The Saris CycleOps H2 is significantly louder than the Saris H3 – Saris says that the H3 is “5X quieter” than the H2. That’s a big difference when you’re paying top dollar for a direct drive smart trainer. “5X quieter” is the difference between waking up the whole house with the H2, and being able to ride the H3 while the kids are still sleeping.
Rated at 64 decibels at 20mph, the H2 isn’t the loudest noise in the world, but when you pay a premium, you expect the best, and the CycleOps falls short in this category.
Saris only tests their trainers up to a combined (bike + rider) weight of 300lbs. This is a bit of a bummer considering that many riders nowadays are getting into indoor riding for the sake of fitness and weight loss. With an older bike that weighs 20-25lbs, the H2 lends itself to a relatively lean audience.
Considering the cost and capabilities of this trainer, the elite/trained crowd is certainly the H2’s target audience, but it’s still something to consider when spending this much on an indoor trainer.
|Points of Improvement for|
Saris CycleOps H2
|What we like about|
Saris CycleOps H2
|Very loud (at this price point)||Great ride feel|
|Cassette not included||Can handle 2000w and simulate +/-20% gradient|
|High cost/low value||+/-2% power accuracy|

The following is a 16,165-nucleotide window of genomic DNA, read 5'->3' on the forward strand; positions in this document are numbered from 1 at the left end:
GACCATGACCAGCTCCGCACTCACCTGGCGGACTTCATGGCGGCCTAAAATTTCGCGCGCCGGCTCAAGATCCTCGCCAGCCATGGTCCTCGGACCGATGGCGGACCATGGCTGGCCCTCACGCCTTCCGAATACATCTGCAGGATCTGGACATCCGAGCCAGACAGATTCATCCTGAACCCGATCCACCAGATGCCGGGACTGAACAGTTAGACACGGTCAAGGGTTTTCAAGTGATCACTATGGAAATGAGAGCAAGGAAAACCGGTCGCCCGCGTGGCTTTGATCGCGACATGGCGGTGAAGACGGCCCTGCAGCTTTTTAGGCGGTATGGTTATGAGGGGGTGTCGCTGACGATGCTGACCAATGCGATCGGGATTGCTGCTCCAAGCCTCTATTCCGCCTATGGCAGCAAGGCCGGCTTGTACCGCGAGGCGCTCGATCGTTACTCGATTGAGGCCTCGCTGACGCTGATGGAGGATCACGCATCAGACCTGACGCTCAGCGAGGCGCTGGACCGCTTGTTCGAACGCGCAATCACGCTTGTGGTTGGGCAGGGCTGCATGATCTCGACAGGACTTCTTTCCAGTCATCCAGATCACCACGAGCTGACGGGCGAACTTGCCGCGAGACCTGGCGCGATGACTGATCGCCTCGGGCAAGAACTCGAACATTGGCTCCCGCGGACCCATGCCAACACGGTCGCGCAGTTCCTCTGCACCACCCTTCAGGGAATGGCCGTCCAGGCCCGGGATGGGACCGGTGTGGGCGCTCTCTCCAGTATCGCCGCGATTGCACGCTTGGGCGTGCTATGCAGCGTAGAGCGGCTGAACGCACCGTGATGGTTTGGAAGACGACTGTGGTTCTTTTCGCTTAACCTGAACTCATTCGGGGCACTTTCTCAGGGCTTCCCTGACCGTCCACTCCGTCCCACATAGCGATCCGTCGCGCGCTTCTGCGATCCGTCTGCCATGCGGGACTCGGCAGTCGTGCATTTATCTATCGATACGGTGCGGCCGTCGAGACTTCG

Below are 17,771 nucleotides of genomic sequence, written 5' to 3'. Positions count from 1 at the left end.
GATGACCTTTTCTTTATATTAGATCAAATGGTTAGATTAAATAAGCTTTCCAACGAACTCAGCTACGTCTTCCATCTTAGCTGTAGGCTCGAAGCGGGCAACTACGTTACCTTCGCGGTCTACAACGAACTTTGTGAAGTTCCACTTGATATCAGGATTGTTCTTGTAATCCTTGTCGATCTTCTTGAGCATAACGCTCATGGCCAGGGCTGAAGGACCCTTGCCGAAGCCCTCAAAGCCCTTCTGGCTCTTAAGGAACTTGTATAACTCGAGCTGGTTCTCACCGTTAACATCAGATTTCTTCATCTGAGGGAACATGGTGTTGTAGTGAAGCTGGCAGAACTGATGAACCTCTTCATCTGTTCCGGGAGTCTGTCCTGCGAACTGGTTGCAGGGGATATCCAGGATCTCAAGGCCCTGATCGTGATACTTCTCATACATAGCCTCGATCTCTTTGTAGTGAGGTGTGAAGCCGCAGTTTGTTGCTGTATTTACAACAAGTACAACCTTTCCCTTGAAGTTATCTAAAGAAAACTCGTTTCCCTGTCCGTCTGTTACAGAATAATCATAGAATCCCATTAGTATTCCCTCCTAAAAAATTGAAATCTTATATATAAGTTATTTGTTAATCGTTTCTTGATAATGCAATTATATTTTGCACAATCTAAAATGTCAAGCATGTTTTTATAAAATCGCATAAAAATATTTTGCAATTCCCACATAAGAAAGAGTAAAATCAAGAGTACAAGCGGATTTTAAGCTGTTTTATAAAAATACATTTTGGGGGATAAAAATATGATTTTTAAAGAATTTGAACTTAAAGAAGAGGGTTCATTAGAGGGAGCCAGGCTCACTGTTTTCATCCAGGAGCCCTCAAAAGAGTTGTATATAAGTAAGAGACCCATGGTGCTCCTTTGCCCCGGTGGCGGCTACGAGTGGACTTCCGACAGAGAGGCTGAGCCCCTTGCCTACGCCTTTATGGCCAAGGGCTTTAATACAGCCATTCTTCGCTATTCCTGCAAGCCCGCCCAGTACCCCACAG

The bottom line is this: if you don’t mind the noise, the Saris CycleOps H2 is a fantastic all-round direct-drive smart trainer, with power accuracy and capabilities that match the best trainers on the market.
The H2 also delivers a smooth ride feel (courtesy of its 20lb. flywheel) and wide base for added support. The ability to take the H2 “off-line” – not being connected to a third-party virtual cycling app – is a bonus for riders who might want to travel with their H2, say, for a pre-race warm-up, or a quick spin in the hotel room.
Overall, the H2 is a solid direct-drive smart trainer at a mid-to-high level price point. There is hardly anything wrong with the trainer apart from the noise and a hefty price tag. If you can stomach those two sacrifices, the Saris CycleOps H2 could be the trainer for you.